Red Steel 2 Interview

Creative director Jason VandenBerghe talks Project Natal, Sony’s wand, mature gaming on the Wii and cutting the grass in Zelda.

By Edwin Evans-Thirlwell, February 22, 2010

VGD: Looking at the last clutch of NPD figures, I think the DS is a pretty long way from a gimmick.

VandenBerghe: Right, it’s something that can really progress and be a source of inspiration for a long long long time. I don’t see a reason to get rid of it.

The visuals are rather stunning. Check out that depth of field.

The visuals are rather stunning. Check out that depth of field.

VGD: How do you think motion control gaming will change now that the other platformer holders are involved?

VandenBerghe: The sheer fact that there is now competition is going to change everything, and hopefully for the better. It’s going to challenge us, it’s going to challenge the hardware manufacturers to continue to look for new ways to differentiate from each other – great, it means new features for us.

And it’s going to challenge game developers to find newer and better ways to take advantage of the technology. We’re the only first-person swordfighting game in the market. I’m not going to be able to say that for very much longer! I’m sure of that, absolutely confident.

So I look forward to the day when I’m competing with my fellow game developers on features and quality in first-person swordfighting. I welcome it. Bring it. Bring it! I would love to play your games, and I hope you can do better than I can, because that means I’ll have a great game to play. The Ubisoft guy in me hopes that I kick your ass, but -

VGD: You work on two levels, perhaps.

VandenBerghe: Exactly, it’s always the paradox.

VGD: Playing Red Steel 2 today, I’m reminded a little of MadWorld in terms of the city-under-siege premise and artwork, and also of Afro Samurai on the Xbox 360 and PlayStation 3…

VandenBerghe: Yes indeed, there are some interesting correlations there.

VGD: Did you take anything from any particular game in designing this one, Red Steel 1 aside?

VandenBerghe: No, no. I’m fortunate enough to work with a team of creators who don’t suffer from a lack of ideas. We don’t really have the need to go and mine other people’s stuff for good stuff. It’s really a pleasure to work for this team. In fact the character designs that you see all came from this guy Joe who is just – he’s the guy who did the speed drawing, if you saw that on the web – he is astounding, he’s just an amazing talent. But he is his own inspiration. And my art director’s English language is really really strong.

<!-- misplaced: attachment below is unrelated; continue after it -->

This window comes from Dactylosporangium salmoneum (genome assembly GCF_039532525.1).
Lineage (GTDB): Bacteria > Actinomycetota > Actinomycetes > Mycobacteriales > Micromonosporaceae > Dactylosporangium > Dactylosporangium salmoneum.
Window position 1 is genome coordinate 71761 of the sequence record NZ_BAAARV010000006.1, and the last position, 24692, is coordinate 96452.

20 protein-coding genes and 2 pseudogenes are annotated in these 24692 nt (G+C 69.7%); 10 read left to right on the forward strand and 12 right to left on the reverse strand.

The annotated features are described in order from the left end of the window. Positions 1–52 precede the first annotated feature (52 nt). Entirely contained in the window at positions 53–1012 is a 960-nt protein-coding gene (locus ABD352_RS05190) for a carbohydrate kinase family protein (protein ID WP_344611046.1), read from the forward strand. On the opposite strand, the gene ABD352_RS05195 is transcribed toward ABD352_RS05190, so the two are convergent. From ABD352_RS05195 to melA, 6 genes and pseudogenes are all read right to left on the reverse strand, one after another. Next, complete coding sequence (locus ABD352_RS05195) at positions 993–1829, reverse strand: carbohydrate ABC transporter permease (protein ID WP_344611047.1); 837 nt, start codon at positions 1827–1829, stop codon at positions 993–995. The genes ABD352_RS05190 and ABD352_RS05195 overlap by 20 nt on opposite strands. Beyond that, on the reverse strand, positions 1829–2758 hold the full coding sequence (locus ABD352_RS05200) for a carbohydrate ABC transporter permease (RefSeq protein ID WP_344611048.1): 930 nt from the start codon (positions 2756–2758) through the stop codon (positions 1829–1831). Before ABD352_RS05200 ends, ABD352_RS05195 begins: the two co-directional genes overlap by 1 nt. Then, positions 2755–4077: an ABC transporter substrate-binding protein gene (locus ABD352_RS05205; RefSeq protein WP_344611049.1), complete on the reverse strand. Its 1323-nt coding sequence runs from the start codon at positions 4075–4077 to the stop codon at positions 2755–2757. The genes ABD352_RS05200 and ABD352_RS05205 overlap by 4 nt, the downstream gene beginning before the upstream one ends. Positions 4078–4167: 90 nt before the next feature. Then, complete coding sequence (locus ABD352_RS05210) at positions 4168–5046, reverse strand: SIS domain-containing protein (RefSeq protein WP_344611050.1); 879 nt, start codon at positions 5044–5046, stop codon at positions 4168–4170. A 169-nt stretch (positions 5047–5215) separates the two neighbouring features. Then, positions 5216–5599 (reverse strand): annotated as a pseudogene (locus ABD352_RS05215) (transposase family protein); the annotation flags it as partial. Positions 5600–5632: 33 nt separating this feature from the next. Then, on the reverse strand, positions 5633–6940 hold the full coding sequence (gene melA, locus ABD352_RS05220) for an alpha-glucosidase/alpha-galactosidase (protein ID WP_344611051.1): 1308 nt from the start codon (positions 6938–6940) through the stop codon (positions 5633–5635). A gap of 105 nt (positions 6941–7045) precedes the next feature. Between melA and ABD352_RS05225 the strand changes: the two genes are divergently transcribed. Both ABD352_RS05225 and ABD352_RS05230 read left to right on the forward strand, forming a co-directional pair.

We were inspired by Akira Kurusawa and Sergio Leone in terms of feeling and setting and themes and those sorts of things. In terms of gameplay, I borrowed more from Zelda than other swordfighting games because I couldn’t find anything – what works in third person does not work in first person. My big lesson from Red Steel 2 is that you can’t just lift a third-person mechanic and carry it over, it doesn’t work.

Afro Samurai was a great game, but it’s much more in the third-person action warrior style, with big action sequences and stuff. That’s great, but it doesn’t translate well to first-person. It’s completely confusing. It’s much more about ‘let them come to me’ and stuff.

Fighting with sword and gun in concert is agreeably challenging.

Fighting with sword and gun in concert is agreeably challenging.

VGD: There was a first-person mode in Bushido Blade back on the PS1, but it was rather a flawed feature.

VandenBerghe: Right. In terms of my desire to make a swordfighting experience, I wanted that feeling that you had in Bushido Blade of when you pulled it off, you thought ‘god damn I’m a badass’. That was sort of my inspiration as well, to sort of drive the emotional core.

One Response to “Red Steel 2 Interview”

  1. I’ve heard that even if its title is “Red Steel 2″, it is not actually a direct sequel. The game has its own new hero, Wild West universe and story. I would probably wait for more reviews when it’s released on March before purchasing. :)


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